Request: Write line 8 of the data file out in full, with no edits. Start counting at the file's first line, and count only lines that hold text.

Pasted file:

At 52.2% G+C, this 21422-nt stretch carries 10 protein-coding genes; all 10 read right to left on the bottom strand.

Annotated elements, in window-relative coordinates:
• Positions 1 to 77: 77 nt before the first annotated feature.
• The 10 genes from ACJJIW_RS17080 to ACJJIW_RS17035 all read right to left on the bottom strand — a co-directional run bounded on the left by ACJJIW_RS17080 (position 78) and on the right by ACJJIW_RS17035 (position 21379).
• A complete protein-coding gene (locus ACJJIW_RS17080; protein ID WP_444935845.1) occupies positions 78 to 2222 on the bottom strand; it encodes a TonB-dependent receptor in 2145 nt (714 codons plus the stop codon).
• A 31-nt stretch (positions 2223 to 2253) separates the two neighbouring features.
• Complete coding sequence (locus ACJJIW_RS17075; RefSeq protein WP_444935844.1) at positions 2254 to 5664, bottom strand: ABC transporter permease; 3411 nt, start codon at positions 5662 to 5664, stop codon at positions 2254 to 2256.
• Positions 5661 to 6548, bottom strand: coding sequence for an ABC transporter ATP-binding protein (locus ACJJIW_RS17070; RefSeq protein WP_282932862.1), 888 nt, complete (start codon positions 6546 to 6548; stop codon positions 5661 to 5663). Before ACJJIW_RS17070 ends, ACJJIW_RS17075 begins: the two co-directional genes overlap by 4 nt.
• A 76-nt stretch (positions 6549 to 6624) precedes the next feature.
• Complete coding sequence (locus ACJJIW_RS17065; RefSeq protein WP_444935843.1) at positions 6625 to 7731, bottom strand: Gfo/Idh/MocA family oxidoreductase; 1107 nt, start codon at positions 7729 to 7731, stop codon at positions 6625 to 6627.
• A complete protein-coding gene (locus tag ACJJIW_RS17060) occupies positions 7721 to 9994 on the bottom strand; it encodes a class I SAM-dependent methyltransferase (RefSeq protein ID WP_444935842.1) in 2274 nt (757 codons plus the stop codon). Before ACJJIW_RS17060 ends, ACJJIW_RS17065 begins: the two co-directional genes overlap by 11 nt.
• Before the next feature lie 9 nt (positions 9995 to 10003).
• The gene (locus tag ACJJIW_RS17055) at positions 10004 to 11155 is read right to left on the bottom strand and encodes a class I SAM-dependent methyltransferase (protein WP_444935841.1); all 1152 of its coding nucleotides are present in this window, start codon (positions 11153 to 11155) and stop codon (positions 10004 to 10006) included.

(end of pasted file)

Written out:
• Positions 5661 to 6548, bottom strand: coding sequence for an ABC transporter ATP-binding protein (locus ACJJIW_RS17070; RefSeq protein WP_282932862.1), 888 nt, complete (start codon positions 6546 to 6548; stop codon positions 5661 to 5663). Before ACJJIW_RS17070 ends, ACJJIW_RS17075 begins: the two co-directional genes overlap by 4 nt.